A senior costs judge has given the green light to counsel claiming fees of £6.3m for work carried out on a 'titanic' piece of litigation concluded seven years ago.
The defendant in Deutsche Bank Ag v Sebastian Holdings Inc made several objections to counsel’s fees on the basis they were unreasonable and included refreshers paid for non-sitting days. He also objected to claims for work done on skeleton arguments and opening and closing submissions.
Master Gordon-Saker said it was reasonable for the claimant to instruct four counsel – including two QCs – given the size and weight of the case. Counsel were all closely involved before the trial and had worked almost exclusively on the case for nine months.
One of the key arguments was about the £1.5m claimed by leading counsel, David Foxton QC, then of Essex Court Chambers and appointed to the High Court bench in December 2019.
The master said this ‘titanic’ litigation involved huge sums of money and was extremely complex and document-heavy, placing it ‘towards the top end’ of work in the Commercial Court.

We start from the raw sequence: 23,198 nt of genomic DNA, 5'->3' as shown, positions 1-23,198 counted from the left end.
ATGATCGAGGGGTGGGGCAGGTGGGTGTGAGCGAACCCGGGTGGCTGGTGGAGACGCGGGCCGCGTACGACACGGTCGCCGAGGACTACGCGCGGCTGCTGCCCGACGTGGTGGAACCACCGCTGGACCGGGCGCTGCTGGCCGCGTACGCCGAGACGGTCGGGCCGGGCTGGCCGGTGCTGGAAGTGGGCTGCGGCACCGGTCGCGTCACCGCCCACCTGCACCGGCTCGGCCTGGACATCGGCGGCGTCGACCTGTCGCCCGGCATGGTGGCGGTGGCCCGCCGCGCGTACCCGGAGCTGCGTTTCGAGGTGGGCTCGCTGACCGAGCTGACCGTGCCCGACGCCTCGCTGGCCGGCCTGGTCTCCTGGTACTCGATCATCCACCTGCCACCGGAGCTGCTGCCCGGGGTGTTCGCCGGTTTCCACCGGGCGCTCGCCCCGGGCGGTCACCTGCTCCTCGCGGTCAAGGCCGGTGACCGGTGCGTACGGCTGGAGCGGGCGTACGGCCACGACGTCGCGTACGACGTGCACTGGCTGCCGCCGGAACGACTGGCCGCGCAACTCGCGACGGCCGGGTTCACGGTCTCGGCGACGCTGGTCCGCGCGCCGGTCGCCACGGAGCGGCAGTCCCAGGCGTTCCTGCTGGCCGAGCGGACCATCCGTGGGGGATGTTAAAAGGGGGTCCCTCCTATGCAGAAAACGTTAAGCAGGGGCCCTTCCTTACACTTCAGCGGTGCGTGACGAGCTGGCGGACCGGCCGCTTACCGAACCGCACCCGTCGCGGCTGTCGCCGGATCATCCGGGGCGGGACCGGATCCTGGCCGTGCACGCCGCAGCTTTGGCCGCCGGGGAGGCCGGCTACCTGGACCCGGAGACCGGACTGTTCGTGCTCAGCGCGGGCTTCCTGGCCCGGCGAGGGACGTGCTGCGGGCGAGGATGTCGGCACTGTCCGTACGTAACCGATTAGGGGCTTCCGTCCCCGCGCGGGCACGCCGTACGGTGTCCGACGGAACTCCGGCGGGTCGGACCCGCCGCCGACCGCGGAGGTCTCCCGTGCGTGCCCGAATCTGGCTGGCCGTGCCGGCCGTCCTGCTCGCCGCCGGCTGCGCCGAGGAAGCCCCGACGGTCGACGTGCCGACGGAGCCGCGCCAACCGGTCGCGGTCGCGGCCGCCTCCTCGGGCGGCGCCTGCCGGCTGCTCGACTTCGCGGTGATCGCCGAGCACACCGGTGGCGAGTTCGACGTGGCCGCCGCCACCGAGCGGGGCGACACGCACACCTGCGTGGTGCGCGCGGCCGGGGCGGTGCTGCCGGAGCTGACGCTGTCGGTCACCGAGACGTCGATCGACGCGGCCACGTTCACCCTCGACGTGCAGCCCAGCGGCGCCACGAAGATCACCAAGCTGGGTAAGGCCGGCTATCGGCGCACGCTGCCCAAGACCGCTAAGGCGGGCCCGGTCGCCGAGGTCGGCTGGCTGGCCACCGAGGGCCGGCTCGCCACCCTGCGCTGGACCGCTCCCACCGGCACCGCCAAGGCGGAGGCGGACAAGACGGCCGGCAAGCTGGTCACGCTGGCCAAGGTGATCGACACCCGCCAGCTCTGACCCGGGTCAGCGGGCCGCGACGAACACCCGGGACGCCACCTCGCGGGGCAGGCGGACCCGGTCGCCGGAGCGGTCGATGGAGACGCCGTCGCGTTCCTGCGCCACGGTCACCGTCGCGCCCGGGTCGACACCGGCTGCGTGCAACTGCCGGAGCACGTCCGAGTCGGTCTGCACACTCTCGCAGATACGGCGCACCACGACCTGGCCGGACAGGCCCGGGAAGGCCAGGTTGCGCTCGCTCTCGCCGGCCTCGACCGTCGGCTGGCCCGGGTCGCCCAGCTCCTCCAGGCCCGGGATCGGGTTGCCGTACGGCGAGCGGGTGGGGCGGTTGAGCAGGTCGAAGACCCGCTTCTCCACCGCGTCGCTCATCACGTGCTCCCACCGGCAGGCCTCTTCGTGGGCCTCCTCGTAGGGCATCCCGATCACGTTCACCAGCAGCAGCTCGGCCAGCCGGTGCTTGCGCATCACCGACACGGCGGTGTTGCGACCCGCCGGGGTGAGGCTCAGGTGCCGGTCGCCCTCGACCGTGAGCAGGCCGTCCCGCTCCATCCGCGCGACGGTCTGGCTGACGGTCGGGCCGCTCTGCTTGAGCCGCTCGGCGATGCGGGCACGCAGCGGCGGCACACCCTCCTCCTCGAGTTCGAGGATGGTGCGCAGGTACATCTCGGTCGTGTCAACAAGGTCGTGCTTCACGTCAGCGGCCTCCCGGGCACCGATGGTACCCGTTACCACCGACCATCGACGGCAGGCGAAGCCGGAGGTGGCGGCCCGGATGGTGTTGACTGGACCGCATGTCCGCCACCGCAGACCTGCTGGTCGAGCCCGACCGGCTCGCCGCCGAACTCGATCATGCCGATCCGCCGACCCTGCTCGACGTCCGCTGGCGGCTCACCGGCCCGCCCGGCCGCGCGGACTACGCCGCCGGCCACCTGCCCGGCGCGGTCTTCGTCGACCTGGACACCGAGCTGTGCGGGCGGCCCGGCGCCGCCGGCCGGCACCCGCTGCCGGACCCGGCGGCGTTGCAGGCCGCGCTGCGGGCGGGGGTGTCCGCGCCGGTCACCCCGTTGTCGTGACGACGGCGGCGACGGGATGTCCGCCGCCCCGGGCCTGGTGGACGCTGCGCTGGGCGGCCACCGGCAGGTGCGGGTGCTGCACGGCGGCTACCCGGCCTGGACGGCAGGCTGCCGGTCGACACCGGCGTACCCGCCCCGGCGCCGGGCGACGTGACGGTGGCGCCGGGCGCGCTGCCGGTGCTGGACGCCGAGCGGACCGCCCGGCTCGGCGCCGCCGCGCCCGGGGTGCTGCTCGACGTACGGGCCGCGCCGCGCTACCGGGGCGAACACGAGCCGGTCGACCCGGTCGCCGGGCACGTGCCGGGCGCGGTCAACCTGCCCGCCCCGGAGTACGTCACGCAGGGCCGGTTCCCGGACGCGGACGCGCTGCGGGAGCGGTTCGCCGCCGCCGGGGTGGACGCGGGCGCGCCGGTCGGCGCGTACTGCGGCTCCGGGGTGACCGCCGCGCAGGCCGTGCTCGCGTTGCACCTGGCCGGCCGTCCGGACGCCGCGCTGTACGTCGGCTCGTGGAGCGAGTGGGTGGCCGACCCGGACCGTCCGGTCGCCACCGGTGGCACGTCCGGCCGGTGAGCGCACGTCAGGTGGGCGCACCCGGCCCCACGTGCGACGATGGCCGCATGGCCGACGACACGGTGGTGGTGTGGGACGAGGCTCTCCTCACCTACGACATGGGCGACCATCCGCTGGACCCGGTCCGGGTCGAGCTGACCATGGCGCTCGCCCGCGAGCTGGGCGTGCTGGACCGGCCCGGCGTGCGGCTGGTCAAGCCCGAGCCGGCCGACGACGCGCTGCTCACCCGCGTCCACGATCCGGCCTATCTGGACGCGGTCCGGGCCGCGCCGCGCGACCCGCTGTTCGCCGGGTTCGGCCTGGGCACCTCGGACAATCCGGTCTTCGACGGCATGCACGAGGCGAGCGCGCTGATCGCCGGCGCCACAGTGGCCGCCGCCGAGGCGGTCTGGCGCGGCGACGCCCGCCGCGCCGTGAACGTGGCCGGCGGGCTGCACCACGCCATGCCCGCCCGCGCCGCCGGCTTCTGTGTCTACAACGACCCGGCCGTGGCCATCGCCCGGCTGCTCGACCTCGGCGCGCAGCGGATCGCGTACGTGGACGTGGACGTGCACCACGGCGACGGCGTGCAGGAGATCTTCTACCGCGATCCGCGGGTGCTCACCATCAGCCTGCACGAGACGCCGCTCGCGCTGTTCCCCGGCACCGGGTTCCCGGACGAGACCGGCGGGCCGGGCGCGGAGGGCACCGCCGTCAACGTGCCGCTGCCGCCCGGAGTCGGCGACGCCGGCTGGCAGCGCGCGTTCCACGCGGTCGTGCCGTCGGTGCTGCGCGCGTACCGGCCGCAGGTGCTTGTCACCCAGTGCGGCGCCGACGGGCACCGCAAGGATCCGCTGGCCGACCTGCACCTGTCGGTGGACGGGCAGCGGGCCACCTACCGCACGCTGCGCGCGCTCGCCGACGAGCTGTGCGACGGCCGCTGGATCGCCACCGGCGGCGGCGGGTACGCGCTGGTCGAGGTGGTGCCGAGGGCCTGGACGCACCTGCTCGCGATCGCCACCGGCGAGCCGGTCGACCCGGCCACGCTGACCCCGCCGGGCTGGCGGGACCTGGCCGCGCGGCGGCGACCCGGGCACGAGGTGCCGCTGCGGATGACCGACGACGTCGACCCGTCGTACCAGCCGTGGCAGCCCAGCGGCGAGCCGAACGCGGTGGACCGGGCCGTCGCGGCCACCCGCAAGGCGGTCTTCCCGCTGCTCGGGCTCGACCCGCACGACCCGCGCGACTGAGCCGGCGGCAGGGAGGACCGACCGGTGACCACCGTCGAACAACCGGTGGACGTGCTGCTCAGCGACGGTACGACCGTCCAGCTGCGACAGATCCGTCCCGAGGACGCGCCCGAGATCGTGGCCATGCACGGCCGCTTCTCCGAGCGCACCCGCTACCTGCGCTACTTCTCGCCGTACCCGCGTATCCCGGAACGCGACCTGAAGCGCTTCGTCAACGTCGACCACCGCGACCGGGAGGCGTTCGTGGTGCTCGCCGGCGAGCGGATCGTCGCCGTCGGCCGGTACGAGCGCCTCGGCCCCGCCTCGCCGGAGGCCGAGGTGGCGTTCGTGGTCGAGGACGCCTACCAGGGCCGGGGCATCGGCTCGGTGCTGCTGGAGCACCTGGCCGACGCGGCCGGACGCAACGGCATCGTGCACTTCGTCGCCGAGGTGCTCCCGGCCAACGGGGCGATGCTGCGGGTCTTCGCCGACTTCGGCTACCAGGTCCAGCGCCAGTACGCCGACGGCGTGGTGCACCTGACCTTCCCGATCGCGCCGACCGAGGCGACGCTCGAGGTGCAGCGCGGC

‘I have no doubt that all of the counsel instructed will not have been working on much else from the delivery of their briefs until the conclusion of the hearing, a period of about nine months,’ he added. ‘It is not part of the court’s function to determine what the reasonable annual earnings of members of the bar should be.’
Given the size of the case and the burden that Foxton assumed, even where some of that burden was shared with others, the master said that a brief fee of £1.5m was not unreasonable. The master also dismissed objections to the £900,000 claimed by the claimant’s second QC, Sonia Tolaney, suggesting that a ratio of about two-thirds of the fee of the senior leader ‘seems to me about right’.
Following a 44-day trial in the Commercial Court concluding in 2013, the defendant, a company incorporated in the Turks and Caicos Island was ordered to pay the claimant’s costs on the indemnity basis. The parties had engaged in litigation over their former trading relationship, for which the bank recovered judgment for US$243m and successfully defended a counterclaim.
Addressing the issue of costs, the master said this had been a huge and hard-fought piece of litigation, with substantial interlocutory disputes and 200,000 documents disclosed. The parties served 54 statements of witnesses of fact and 40 experts’ reports, with 10 joint experts’ reports, and gave 4,400 pages of submissions. The final judgment ran to 428 pages and the total costs claimed by the claimant against the defendants are in excess of £53m, subject to future assessment.